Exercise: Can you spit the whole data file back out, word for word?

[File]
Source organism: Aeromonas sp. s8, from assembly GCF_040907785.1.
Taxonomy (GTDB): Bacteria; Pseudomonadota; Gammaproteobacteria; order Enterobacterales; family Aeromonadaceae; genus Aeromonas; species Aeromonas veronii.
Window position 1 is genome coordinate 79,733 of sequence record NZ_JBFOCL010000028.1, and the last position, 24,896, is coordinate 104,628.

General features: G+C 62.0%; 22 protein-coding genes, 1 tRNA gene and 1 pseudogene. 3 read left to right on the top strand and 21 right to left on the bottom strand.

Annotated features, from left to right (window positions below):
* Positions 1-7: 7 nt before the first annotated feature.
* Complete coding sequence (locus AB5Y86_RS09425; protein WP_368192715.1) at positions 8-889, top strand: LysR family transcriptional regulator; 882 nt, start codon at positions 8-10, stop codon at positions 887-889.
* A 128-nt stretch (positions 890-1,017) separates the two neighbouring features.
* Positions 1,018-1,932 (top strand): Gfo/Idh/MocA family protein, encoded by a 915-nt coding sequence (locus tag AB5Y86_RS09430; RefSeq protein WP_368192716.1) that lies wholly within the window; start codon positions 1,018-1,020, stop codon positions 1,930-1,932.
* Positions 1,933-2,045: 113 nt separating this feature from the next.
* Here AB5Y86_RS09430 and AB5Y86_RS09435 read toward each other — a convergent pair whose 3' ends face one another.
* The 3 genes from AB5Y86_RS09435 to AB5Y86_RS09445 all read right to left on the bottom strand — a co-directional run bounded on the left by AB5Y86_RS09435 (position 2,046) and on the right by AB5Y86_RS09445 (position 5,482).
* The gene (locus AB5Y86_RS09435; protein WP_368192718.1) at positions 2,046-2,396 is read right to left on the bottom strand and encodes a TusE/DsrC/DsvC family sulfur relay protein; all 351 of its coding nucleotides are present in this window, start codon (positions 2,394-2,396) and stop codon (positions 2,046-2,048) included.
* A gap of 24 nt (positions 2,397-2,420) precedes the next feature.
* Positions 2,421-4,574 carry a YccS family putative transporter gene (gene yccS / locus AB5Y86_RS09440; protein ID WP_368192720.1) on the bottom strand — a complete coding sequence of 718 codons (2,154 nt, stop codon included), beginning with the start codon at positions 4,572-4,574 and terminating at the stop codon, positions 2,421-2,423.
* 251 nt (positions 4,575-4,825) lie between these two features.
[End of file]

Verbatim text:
Source organism: Aeromonas sp. s8, from assembly GCF_040907785.1.
Taxonomy (GTDB): Bacteria; Pseudomonadota; Gammaproteobacteria; order Enterobacterales; family Aeromonadaceae; genus Aeromonas; species Aeromonas veronii.
Window position 1 is genome coordinate 79,733 of sequence record NZ_JBFOCL010000028.1, and the last position, 24,896, is coordinate 104,628.

General features: G+C 62.0%; 22 protein-coding genes, 1 tRNA gene and 1 pseudogene. 3 read left to right on the top strand and 21 right to left on the bottom strand.

Annotated features, from left to right (window positions below):
* Positions 1-7: 7 nt before the first annotated feature.
* Complete coding sequence (locus AB5Y86_RS09425; protein WP_368192715.1) at positions 8-889, top strand: LysR family transcriptional regulator; 882 nt, start codon at positions 8-10, stop codon at positions 887-889.
* A 128-nt stretch (positions 890-1,017) separates the two neighbouring features.
* Positions 1,018-1,932 (top strand): Gfo/Idh/MocA family protein, encoded by a 915-nt coding sequence (locus tag AB5Y86_RS09430; RefSeq protein WP_368192716.1) that lies wholly within the window; start codon positions 1,018-1,020, stop codon positions 1,930-1,932.
* Positions 1,933-2,045: 113 nt separating this feature from the next.
* Here AB5Y86_RS09430 and AB5Y86_RS09435 read toward each other — a convergent pair whose 3' ends face one another.
* The 3 genes from AB5Y86_RS09435 to AB5Y86_RS09445 all read right to left on the bottom strand — a co-directional run bounded on the left by AB5Y86_RS09435 (position 2,046) and on the right by AB5Y86_RS09445 (position 5,482).
* The gene (locus AB5Y86_RS09435; protein WP_368192718.1) at positions 2,046-2,396 is read right to left on the bottom strand and encodes a TusE/DsrC/DsvC family sulfur relay protein; all 351 of its coding nucleotides are present in this window, start codon (positions 2,394-2,396) and stop codon (positions 2,046-2,048) included.
* A gap of 24 nt (positions 2,397-2,420) precedes the next feature.
* Positions 2,421-4,574 carry a YccS family putative transporter gene (gene yccS / locus AB5Y86_RS09440; protein ID WP_368192720.1) on the bottom strand — a complete coding sequence of 718 codons (2,154 nt, stop codon included), beginning with the start codon at positions 4,572-4,574 and terminating at the stop codon, positions 2,421-2,423.
* 251 nt (positions 4,575-4,825) lie between these two features.